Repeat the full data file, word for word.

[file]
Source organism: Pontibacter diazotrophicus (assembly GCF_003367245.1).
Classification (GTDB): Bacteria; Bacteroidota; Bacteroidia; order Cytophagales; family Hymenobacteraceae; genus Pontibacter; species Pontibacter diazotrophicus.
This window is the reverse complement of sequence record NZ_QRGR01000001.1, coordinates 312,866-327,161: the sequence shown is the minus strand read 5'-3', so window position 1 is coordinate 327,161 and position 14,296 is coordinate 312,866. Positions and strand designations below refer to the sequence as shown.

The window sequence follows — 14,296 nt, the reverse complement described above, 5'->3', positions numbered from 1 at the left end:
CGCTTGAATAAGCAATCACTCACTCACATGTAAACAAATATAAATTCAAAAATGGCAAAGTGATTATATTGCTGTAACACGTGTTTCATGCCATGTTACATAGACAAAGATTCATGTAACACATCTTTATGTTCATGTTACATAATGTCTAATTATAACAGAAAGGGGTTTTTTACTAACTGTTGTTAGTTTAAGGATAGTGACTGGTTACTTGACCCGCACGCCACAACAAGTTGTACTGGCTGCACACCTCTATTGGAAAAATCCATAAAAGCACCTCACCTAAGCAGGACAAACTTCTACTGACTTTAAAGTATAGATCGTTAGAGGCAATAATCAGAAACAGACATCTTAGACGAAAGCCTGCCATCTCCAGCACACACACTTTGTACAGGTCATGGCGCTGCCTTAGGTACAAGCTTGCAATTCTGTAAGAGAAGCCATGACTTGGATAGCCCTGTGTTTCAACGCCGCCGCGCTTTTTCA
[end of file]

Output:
Source organism: Pontibacter diazotrophicus (assembly GCF_003367245.1).
Classification (GTDB): Bacteria; Bacteroidota; Bacteroidia; order Cytophagales; family Hymenobacteraceae; genus Pontibacter; species Pontibacter diazotrophicus.
This window is the reverse complement of sequence record NZ_QRGR01000001.1, coordinates 312,866-327,161: the sequence shown is the minus strand read 5'-3', so window position 1 is coordinate 327,161 and position 14,296 is coordinate 312,866. Positions and strand designations below refer to the sequence as shown.

The window sequence follows — 14,296 nt, the reverse complement described above, 5'->3', positions numbered from 1 at the left end:
CGCTTGAATAAGCAATCACTCACTCACATGTAAACAAATATAAATTCAAAAATGGCAAAGTGATTATATTGCTGTAACACGTGTTTCATGCCATGTTACATAGACAAAGATTCATGTAACACATCTTTATGTTCATGTTACATAATGTCTAATTATAACAGAAAGGGGTTTTTTACTAACTGTTGTTAGTTTAAGGATAGTGACTGGTTACTTGACCCGCACGCCACAACAAGTTGTACTGGCTGCACACCTCTATTGGAAAAATCCATAAAAGCACCTCACCTAAGCAGGACAAACTTCTACTGACTTTAAAGTATAGATCGTTAGAGGCAATAATCAGAAACAGACATCTTAGACGAAAGCCTGCCATCTCCAGCACACACACTTTGTACAGGTCATGGCGCTGCCTTAGGTACAAGCTTGCAATTCTGTAAGAGAAGCCATGACTTGGATAGCCCTGTGTTTCAACGCCGCCGCGCTTTTTCA